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'Crucible of Conflict'

Tamil and Muslim Society on the East Coast of Sri Lanka

by Dennis McGilvray, April 2008

"This much-awaited book will be indispensable for understanding the complexities of the nation’s ethnic conflict and a ‘must read’ for those working in South Asia, on ethnic conflict and resolution, on the vicissitudes of matrilineal descent and the complexities of historical and social change in this region."

The Sangam welcomes reviews of the book by our readers to

From the Publisher

Crucible of ConflictCrucible of Conflict is an ethnographic and historical study of Hindu castes, matrilineal family structure, popular religious traditions, and ethnic conflict. It is also the first full-length ethnography of Sri Lanka’s east coast, an area that suffered heavily in the 2004 tsunami and that is of vital significance to the political future of the island nation. Since the bitter guerrilla war for an independent Tamil homeland in Sri Lanka broke out in 1983, the easternmost region of the island has emerged as a strategic site of conflict. Dennis B. McGilvray argues that any long-term resolution of the ethnic conflict must accommodate this region, in which Sinhalese Buddhists, Tamil Hindus, and Tamil-speaking Muslims are each a significant share of the population.

McGilvray explores the densely populated farming and fishing settlements in this coastal zone, focusing on the Tamil and Muslim inhabitants of an agricultural town in the Ampara District. Drawing on fieldwork conducted over more than thirty years as well as on Tamil and Dutch historical sources, he describes the regional dominance of a non-Brahmin matrilineal caste of thirteenth-century Kerala origin. The Muslims, who acquired dowry lands and matrilineal family patterns through local intermarriages, have in the twentieth century emerged from Hindu caste domination and are now the Tamil Hindus’ political and economic equals. Crucible of Conflict offers a uniquely detailed account of Muslim kinship and community organization in eastern Sri Lanka, as well as a comparison of Tamil and Muslim practices and institutions. McGilvray concludes with an analysis of the interethnic tensions and communal violence that have intensified in recent years.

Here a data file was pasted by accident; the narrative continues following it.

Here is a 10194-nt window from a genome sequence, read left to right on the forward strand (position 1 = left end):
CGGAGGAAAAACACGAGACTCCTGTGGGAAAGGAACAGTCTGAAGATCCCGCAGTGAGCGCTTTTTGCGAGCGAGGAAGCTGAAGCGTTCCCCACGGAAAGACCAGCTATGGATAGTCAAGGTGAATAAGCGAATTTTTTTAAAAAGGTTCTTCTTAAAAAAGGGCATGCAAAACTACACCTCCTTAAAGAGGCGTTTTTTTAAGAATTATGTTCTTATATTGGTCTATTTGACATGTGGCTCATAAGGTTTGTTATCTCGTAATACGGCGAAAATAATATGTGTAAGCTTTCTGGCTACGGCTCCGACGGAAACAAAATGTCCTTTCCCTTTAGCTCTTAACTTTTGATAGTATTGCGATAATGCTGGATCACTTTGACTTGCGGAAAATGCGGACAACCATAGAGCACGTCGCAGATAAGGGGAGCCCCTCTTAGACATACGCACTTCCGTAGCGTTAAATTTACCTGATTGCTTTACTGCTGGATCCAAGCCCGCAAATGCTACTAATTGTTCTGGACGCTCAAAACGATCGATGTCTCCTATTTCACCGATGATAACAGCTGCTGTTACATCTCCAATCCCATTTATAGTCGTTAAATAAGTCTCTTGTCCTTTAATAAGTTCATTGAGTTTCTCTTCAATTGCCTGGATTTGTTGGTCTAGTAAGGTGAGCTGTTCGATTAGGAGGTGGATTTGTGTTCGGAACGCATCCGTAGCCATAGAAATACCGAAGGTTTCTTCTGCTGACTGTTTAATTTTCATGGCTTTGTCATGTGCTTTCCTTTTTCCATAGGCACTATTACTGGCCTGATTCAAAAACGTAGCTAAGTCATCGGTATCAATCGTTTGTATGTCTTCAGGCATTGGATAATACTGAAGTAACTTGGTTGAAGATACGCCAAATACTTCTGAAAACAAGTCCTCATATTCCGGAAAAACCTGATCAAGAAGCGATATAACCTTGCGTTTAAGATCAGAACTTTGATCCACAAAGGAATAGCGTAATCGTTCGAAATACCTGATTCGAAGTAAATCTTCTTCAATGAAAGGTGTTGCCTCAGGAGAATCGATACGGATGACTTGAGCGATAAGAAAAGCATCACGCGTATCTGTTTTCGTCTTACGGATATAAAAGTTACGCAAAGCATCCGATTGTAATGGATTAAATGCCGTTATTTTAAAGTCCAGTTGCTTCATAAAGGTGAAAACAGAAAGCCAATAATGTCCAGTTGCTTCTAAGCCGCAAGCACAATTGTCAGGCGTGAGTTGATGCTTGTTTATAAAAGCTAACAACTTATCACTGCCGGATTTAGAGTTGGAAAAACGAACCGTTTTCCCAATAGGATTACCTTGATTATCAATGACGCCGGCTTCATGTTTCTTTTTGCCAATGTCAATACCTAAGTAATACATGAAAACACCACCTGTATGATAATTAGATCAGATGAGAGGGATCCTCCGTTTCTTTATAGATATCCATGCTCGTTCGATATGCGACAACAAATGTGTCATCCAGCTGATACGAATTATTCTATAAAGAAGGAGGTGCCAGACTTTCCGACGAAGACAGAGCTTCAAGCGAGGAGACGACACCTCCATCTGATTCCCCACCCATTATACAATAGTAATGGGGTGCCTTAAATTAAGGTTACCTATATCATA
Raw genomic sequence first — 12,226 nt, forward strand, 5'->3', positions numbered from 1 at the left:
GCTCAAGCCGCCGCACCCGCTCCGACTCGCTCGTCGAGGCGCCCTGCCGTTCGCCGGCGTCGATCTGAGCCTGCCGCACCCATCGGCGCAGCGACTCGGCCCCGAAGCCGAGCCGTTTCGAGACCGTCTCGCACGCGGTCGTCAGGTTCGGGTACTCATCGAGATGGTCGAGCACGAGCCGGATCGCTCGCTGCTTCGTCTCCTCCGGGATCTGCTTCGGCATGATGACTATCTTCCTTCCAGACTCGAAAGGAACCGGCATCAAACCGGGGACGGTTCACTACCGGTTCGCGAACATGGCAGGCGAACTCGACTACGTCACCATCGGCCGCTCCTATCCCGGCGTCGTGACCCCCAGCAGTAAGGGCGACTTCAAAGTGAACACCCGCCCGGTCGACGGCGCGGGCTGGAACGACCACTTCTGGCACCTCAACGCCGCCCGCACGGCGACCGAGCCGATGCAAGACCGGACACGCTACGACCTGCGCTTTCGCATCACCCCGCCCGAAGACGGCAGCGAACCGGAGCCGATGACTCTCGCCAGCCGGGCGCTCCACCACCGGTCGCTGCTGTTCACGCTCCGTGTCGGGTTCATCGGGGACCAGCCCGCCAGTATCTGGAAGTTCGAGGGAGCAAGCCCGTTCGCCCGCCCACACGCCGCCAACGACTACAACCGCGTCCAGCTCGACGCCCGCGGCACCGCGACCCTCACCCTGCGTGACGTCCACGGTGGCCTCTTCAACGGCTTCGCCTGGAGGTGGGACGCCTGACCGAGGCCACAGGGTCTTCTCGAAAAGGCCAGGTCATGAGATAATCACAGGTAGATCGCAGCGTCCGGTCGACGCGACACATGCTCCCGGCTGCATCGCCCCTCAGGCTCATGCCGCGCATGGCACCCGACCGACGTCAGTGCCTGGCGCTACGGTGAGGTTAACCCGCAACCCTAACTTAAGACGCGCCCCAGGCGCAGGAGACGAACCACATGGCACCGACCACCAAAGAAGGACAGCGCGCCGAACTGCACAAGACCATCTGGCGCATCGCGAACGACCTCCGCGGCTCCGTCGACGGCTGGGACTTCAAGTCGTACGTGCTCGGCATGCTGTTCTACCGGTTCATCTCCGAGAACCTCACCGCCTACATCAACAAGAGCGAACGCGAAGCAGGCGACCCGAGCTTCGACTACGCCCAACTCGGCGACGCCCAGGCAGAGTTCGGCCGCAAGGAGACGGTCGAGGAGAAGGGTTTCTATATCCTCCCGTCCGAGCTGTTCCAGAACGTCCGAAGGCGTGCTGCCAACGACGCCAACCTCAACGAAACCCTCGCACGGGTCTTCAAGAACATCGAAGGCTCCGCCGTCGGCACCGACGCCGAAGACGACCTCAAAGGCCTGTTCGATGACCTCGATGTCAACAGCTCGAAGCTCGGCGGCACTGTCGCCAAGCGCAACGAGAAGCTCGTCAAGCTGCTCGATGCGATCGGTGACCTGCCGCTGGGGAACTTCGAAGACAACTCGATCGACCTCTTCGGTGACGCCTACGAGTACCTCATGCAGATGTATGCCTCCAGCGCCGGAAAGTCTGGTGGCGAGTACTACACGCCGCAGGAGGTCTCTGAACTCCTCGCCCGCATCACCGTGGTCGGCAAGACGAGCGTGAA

“Dennis B. McGilvray has long been engaged in ethnographic and historical research among Muslims and Hindus in Sri Lanka’s matrilineal belt in the East Coast, the current scene of intense ethnic conflict and warfare. This much-awaited book will be indispensable for understanding the complexities of the nation’s ethnic conflict and a ‘must read’ for those working in South Asia, on ethnic conflict and resolution, on the vicissitudes of matrilineal descent and the complexities of historical and social change in this region.”—Gananath Obeyesekere, Professor of Anthropology Emeritus, Princeton University

“Recognized as a leading anthropologist of Sri Lanka, Dennis B. McGilvray has been studying the Tamil-speaking Hindus and Muslims of the country’s eastern region for some thirty years. McGilvray argues that it is in the eastern region that the future of the insurgency is being decided, and therefore the future of Sri Lanka itself. His book has great potential to deepen understanding of the crisis, and to show the strategic importance of this neglected region. It is a very rich work.”—Thomas R. Trautmann, author of Languages and Nations: The Dravidian Proof in Colonial Madras